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But You Just Arrived?

Mistakes to Avoid During Membership On-Boarding

 

With the recent hosting of our Strategic Board Series we have noticed the never-ending problems associated with membership.

  • How do we keep people interested?
  • How do we attract new members?

We have some handy tips included here to stop your organisation from losing your members as soon as you get them!

 

1. Stop over-supplying information!

 

The last thing anyone wants is to transition from a manageable email inbox to having three-hundred unread messages with your organisation being the changing factor. Don’t flood new members with too much information, instead, think about a drip-feed approach to ease them into the community.

How do I do this?

One way is to design a ‘journey’ style email campaign through programs such as Mailchimp. You can customize what information will be sent, the timing of it and much more. It’s a great way to pull new members in rather than adding to the existing email fatigue.

Robert Skrob in his book Retention Point recently and accurately described his approach as an “on-ramping” process in place of “on-boarding” to the full member experience. We think this is a great mindset to have in mind while designing the new members’ journey.

 

2. Stop assuming members already know

  • Does your organisation keep receiving the same questions?
  • Tired of answering the same basic requests?

There’s probably a good reason why they keep coming.

 

 

New members might be obsessive followers of every legislative change and advocacy move relating to your organisation, but most probably aren’t. Give new members a holistic understanding of your organisation – your goals, values and trajectory. Then start handing them more in-depth content over time.

Oh, and if you keep getting those same questions, address them! Use your newsletter, twitter, Instagram or EDMs to get that information to people! The chances are if you don’t, you might lose them!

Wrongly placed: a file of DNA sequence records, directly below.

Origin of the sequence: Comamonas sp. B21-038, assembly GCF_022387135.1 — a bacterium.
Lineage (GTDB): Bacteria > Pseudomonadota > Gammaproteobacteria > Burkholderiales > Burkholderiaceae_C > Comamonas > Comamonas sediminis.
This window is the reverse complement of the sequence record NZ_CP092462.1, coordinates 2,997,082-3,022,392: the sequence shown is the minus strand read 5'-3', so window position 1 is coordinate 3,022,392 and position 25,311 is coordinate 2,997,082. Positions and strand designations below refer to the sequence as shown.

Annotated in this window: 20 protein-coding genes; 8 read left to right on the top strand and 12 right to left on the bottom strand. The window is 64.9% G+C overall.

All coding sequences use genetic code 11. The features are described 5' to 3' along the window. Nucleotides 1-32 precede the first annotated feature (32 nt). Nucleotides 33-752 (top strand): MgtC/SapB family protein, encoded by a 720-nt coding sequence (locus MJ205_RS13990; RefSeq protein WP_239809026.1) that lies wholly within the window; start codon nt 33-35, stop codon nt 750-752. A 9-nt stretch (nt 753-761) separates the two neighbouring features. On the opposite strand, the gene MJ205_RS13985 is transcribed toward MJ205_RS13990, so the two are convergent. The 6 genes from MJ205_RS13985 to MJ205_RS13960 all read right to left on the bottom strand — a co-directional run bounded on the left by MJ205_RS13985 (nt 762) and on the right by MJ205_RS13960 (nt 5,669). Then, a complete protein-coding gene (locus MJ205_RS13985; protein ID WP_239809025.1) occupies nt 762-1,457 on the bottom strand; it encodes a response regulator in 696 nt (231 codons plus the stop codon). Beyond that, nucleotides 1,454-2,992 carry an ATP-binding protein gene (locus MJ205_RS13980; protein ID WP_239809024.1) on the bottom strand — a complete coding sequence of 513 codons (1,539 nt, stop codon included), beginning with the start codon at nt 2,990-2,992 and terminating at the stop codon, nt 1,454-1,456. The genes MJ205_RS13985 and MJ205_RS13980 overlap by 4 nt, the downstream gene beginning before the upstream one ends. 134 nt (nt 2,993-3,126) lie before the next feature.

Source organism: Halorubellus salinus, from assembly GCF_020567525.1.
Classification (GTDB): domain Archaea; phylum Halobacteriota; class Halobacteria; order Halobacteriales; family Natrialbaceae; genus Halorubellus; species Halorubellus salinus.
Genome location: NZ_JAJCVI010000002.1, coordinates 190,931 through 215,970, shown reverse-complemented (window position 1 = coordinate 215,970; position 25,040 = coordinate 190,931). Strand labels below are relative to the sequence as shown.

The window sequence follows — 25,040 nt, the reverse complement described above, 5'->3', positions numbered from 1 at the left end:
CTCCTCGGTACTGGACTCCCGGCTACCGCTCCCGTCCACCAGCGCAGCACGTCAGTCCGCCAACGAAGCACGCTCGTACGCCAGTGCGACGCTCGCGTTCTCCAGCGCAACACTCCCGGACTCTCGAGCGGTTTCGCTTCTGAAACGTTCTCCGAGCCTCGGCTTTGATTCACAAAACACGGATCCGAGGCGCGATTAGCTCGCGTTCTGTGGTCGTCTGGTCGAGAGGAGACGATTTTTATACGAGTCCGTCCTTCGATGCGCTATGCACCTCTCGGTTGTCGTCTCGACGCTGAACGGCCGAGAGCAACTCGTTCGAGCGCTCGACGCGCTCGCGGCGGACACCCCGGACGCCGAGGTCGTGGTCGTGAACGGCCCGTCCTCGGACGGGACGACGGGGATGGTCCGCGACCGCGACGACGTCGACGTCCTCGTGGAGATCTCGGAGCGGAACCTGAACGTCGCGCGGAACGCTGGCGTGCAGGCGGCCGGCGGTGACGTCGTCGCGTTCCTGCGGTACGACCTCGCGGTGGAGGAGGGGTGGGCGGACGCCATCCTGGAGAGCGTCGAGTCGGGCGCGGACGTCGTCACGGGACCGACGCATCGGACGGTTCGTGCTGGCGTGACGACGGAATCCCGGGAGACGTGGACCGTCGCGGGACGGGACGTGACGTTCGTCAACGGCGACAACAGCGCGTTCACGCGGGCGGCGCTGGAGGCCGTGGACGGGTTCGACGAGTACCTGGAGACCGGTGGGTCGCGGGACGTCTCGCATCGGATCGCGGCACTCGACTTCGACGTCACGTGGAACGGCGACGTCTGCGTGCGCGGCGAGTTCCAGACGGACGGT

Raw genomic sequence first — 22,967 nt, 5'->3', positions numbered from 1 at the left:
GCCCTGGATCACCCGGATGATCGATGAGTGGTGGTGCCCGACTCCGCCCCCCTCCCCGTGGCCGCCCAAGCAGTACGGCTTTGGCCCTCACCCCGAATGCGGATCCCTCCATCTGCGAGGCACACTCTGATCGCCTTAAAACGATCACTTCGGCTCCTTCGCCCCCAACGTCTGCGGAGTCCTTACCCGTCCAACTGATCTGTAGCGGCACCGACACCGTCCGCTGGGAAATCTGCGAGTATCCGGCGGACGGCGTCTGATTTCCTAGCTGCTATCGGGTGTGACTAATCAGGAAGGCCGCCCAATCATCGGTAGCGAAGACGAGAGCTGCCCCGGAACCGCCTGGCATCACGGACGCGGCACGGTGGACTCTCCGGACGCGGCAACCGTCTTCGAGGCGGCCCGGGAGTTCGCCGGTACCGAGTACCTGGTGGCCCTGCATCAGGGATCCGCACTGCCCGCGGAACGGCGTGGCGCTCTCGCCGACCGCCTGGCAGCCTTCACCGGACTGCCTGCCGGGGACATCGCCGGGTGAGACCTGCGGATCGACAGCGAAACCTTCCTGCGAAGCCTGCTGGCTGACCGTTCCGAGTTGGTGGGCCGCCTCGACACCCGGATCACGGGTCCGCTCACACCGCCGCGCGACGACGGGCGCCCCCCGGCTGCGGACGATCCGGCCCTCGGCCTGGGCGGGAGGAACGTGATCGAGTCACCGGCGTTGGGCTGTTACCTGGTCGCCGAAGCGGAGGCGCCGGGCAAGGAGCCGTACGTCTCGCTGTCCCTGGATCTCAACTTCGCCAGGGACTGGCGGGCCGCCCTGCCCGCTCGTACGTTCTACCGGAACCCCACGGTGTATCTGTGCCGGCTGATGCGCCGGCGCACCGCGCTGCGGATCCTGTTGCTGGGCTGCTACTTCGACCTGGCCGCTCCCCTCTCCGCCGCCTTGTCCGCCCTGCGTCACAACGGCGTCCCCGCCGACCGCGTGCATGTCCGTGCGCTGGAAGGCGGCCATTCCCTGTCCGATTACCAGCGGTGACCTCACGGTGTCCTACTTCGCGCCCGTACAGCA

3. Solely focusing on membership value

We can’t speak for every new member, but we can assume not everybody wishes to be flooded with emails all labeled ‘101 reasons you should feel great about joining our association’. A lot of people receive emails with all the things associations do for them, but sometimes you should put the member first… emotionally. Now that sounds a little strange but it’s important that your retention strategy be based on a balanced emotional appeal.

Your organisation needs them more than they need you. So let them know sometimes how much you value their continued support, how they are an integral part of your organisation. You can still tell members what you do for them, but solely focusing on membership value can be a contributor to a lack of membership engagement if overdone.  

 

It is about a unionization of people and collective action around a common interest. So start working with and for your members, jump into the community and minimise just broadcasting to them!

 

“It’s about being part of a movement or feeling connected with something greater than yourself” – Robert Skrob

 

Do you have some great examples of how you retain members? Email them through to the TAS team and we would be happy to include your experiences in our future pieces!

 

Jack Slater